Creating an AB Testing Roadmap – Don’t (Just) Trust Your Gut
There’s actually a lot to be said for instinct and gut feel. You might come up with some great test ideas on a hunch, perhaps based on what you personally don’t like about your site. The thing to remember though is that everyone has an opinion (remember the HiPPO?) and we mustn’t assume that just because we don’t like something or find something to be a barrier to purchase that the majority of visitors to our site will also think the same way.
It’s likely you’re much more familiar with your website than any of your customers and know all about its shortcomings. As a result you will see your pages and user journeys through a different lense to most other people. It’s for this reason that you need to draw on as many tools as possible when creating a CRO roadmap of test ideas for your AB and MVT testing programme.
Here’s a list of things to get you started:
– Colleagues! Send out a short template for any colleagues who have test ideas to fill in describing their hypothesis for wanting to test something. You can then collate these and prioritise them in your testing roadmap.
– Analytics – don’t ignore your analytics data (but do be careful when comparing analytics data with CRO data). Look for keys like drop off rates, bounce rates, time on page, click tracking on form fields etc. These will help you to identify the problem pages and help guide you with what you should be testing next.
– Heatmaps – if you have heatmaps available then use them! They’re certainly not the be-all and end-all but they will help you to see where your visitors are focussing their attention and what’s catching their eye. Heatmaps can be a great source of ideas for your CRO programme.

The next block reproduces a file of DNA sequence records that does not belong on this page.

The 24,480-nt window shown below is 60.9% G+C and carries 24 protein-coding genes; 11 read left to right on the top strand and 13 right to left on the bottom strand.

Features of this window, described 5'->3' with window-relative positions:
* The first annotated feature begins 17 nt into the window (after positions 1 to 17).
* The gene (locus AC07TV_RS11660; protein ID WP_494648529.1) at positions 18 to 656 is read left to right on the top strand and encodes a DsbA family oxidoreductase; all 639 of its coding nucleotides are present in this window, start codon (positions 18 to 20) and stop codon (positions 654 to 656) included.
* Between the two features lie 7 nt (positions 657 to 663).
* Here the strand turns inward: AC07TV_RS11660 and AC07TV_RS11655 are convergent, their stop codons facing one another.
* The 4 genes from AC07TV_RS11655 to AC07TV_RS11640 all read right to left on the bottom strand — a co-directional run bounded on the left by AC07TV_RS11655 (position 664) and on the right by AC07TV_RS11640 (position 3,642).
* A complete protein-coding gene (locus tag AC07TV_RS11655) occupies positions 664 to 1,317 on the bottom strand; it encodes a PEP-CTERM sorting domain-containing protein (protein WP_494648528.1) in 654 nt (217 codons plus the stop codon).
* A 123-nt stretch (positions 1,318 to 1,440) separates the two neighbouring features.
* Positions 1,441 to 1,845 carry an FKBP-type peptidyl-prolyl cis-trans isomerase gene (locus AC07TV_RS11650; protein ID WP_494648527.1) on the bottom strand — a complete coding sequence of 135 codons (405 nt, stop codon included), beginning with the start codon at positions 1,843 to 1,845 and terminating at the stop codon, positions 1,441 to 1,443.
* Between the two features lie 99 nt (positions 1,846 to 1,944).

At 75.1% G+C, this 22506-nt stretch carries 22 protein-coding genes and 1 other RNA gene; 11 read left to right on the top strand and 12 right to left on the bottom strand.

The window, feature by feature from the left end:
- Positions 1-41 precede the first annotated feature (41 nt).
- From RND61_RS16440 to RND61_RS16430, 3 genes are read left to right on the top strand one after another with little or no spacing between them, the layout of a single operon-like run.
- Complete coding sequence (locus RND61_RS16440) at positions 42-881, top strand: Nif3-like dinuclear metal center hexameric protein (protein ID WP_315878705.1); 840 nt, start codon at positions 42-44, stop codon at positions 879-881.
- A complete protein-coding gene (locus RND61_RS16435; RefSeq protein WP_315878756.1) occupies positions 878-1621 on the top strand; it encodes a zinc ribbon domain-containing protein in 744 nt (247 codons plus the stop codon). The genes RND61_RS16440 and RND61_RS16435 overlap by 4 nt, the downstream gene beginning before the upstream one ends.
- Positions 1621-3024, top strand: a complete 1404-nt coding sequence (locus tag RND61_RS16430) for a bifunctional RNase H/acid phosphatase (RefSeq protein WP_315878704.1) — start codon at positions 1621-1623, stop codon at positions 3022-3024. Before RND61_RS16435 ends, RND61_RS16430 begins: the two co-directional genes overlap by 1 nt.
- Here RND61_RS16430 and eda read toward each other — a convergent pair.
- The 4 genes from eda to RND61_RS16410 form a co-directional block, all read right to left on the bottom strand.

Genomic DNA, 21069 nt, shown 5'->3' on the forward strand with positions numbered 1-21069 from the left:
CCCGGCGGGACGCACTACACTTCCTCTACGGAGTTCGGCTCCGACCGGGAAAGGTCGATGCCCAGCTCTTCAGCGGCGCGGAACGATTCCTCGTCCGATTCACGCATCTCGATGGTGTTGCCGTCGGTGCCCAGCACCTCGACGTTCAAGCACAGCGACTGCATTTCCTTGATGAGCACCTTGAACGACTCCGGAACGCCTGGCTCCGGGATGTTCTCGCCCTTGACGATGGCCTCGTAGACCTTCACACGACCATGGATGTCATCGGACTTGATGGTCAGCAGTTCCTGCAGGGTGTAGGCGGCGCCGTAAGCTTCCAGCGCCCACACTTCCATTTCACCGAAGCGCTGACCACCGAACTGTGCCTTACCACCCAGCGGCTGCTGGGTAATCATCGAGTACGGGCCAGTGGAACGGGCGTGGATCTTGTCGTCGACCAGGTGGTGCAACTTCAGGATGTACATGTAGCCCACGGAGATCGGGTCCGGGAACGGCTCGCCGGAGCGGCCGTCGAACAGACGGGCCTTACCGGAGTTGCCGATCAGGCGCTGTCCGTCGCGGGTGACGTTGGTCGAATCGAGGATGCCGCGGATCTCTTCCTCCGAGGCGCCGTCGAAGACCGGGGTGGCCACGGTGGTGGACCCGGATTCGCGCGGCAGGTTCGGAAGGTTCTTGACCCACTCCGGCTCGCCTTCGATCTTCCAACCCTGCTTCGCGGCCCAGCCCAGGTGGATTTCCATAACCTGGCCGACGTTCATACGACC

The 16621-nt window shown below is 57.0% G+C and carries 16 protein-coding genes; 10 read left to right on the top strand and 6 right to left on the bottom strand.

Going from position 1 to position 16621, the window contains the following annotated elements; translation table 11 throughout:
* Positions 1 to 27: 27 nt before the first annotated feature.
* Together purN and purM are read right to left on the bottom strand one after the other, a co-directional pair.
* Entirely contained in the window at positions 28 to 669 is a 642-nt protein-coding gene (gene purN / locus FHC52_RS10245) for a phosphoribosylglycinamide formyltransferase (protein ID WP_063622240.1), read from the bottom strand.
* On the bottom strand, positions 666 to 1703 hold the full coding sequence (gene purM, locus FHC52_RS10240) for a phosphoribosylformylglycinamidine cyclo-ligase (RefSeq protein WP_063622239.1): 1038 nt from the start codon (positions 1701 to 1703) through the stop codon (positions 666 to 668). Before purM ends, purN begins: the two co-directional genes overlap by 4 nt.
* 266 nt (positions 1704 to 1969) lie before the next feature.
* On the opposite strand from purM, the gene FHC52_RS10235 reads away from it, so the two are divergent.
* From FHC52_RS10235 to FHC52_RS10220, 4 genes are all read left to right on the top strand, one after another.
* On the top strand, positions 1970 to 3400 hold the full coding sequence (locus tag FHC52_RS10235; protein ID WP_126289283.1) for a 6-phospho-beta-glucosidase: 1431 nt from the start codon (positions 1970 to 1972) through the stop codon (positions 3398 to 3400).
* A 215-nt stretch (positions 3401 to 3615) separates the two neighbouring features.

– Iterate on Previous Tests – Test iteration is a must. Whether a previous test blew conversion out of the park or had little impact use the learnings as a foundation for future tests. More often than not test iterations take less effort and stand more chance of driving positive results.
– Competitor sites – what are they doing better than you? What are they doing different to you? Use these differences as a basis for creating test plans. What works for them might not work for your customers but until you test it you won’t know.
– Speak to your call centers – Call center staff likely have more direct interaction with your customers than anyone else in your business. They’ve probably heard countless complaints from customers, many of which will follow recurring themes. Create a channel for these ideas to be fed back into your optimisation programme.
– Use your optimisation vendor or agency! If you’re lucky enough to have a managed service with an optimisation consultant then make sure you use them! They will have experience of testing on similar sites in the same vertical you’re in but will also have tested on sites in completely different industries. Use this range of experience to your advantage – ask them to present their top 5 or top 10 ideas that they would recommend testing on your site.
Author: Phil Williams
Phil is the founder of CRO Converts. He has had the opportuntity of creating successful testing and personalisation strategies for many of the UK and Europe’s leading brands.